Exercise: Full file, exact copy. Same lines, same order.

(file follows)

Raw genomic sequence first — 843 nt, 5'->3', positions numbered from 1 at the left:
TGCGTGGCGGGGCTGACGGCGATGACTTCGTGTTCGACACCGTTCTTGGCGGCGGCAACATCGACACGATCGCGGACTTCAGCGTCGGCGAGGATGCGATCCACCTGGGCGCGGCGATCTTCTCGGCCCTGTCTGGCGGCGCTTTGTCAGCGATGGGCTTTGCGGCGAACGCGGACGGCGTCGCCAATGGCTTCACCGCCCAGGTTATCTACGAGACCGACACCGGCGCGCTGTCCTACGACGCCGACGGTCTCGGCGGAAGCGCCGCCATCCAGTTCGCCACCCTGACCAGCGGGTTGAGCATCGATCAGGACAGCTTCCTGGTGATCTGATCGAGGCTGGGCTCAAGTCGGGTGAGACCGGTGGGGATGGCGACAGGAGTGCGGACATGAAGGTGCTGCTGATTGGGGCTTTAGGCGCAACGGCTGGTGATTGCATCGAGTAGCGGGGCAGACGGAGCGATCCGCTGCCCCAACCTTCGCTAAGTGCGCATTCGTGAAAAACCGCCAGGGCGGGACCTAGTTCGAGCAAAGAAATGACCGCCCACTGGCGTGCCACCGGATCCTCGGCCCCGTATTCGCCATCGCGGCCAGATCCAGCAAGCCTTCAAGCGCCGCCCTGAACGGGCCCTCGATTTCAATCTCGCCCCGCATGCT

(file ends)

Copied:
Raw genomic sequence first — 843 nt, 5'->3', positions numbered from 1 at the left:
TGCGTGGCGGGGCTGACGGCGATGACTTCGTGTTCGACACCGTTCTTGGCGGCGGCAACATCGACACGATCGCGGACTTCAGCGTCGGCGAGGATGCGATCCACCTGGGCGCGGCGATCTTCTCGGCCCTGTCTGGCGGCGCTTTGTCAGCGATGGGCTTTGCGGCGAACGCGGACGGCGTCGCCAATGGCTTCACCGCCCAGGTTATCTACGAGACCGACACCGGCGCGCTGTCCTACGACGCCGACGGTCTCGGCGGAAGCGCCGCCATCCAGTTCGCCACCCTGACCAGCGGGTTGAGCATCGATCAGGACAGCTTCCTGGTGATCTGATCGAGGCTGGGCTCAAGTCGGGTGAGACCGGTGGGGATGGCGACAGGAGTGCGGACATGAAGGTGCTGCTGATTGGGGCTTTAGGCGCAACGGCTGGTGATTGCATCGAGTAGCGGGGCAGACGGAGCGATCCGCTGCCCCAACCTTCGCTAAGTGCGCATTCGTGAAAAACCGCCAGGGCGGGACCTAGTTCGAGCAAAGAAATGACCGCCCACTGGCGTGCCACCGGATCCTCGGCCCCGTATTCGCCATCGCGGCCAGATCCAGCAAGCCTTCAAGCGCCGCCCTGAACGGGCCCTCGATTTCAATCTCGCCCCGCATGCT